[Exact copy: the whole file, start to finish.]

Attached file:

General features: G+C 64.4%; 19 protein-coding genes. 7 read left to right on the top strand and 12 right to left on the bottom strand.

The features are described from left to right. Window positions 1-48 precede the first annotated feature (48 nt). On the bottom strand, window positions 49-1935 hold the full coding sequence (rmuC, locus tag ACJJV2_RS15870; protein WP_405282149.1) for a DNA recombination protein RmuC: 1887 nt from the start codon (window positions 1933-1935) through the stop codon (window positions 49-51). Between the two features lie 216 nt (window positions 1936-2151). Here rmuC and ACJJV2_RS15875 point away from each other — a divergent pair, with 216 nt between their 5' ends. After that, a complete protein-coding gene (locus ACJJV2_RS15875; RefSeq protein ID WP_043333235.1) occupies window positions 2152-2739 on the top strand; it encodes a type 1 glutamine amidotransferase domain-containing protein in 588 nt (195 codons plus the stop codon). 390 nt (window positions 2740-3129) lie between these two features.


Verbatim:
General features: G+C 64.4%; 19 protein-coding genes. 7 read left to right on the top strand and 12 right to left on the bottom strand.

The features are described from left to right. Window positions 1-48 precede the first annotated feature (48 nt). On the bottom strand, window positions 49-1935 hold the full coding sequence (rmuC, locus tag ACJJV2_RS15870; protein WP_405282149.1) for a DNA recombination protein RmuC: 1887 nt from the start codon (window positions 1933-1935) through the stop codon (window positions 49-51). Between the two features lie 216 nt (window positions 1936-2151). Here rmuC and ACJJV2_RS15875 point away from each other — a divergent pair, with 216 nt between their 5' ends. After that, a complete protein-coding gene (locus ACJJV2_RS15875; RefSeq protein ID WP_043333235.1) occupies window positions 2152-2739 on the top strand; it encodes a type 1 glutamine amidotransferase domain-containing protein in 588 nt (195 codons plus the stop codon). 390 nt (window positions 2740-3129) lie between these two features.